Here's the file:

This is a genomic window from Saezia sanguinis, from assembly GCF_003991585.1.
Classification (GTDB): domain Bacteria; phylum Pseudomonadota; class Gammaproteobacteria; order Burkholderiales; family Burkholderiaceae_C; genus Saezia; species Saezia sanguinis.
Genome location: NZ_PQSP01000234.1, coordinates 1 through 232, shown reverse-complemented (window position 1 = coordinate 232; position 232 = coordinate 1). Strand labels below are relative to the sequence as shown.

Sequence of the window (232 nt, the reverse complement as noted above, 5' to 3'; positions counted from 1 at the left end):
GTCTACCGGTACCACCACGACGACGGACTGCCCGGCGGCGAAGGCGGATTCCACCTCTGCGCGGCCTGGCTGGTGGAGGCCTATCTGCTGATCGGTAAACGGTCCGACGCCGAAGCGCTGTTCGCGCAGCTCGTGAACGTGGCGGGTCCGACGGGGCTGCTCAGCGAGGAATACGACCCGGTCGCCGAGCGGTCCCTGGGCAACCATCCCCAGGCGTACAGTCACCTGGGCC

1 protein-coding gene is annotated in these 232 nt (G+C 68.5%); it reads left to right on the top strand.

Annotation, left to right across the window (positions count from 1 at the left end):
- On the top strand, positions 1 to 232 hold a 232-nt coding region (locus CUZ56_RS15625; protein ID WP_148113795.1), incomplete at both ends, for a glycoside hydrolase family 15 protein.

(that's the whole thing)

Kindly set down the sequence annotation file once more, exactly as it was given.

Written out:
This is a genomic window from Saezia sanguinis, from assembly GCF_003991585.1.
Classification (GTDB): domain Bacteria; phylum Pseudomonadota; class Gammaproteobacteria; order Burkholderiales; family Burkholderiaceae_C; genus Saezia; species Saezia sanguinis.
Genome location: NZ_PQSP01000234.1, coordinates 1 through 232, shown reverse-complemented (window position 1 = coordinate 232; position 232 = coordinate 1). Strand labels below are relative to the sequence as shown.

Sequence of the window (232 nt, the reverse complement as noted above, 5' to 3'; positions counted from 1 at the left end):
GTCTACCGGTACCACCACGACGACGGACTGCCCGGCGGCGAAGGCGGATTCCACCTCTGCGCGGCCTGGCTGGTGGAGGCCTATCTGCTGATCGGTAAACGGTCCGACGCCGAAGCGCTGTTCGCGCAGCTCGTGAACGTGGCGGGTCCGACGGGGCTGCTCAGCGAGGAATACGACCCGGTCGCCGAGCGGTCCCTGGGCAACCATCCCCAGGCGTACAGTCACCTGGGCC

1 protein-coding gene is annotated in these 232 nt (G+C 68.5%); it reads left to right on the top strand.

Annotation, left to right across the window (positions count from 1 at the left end):
- On the top strand, positions 1 to 232 hold a 232-nt coding region (locus CUZ56_RS15625; protein ID WP_148113795.1), incomplete at both ends, for a glycoside hydrolase family 15 protein.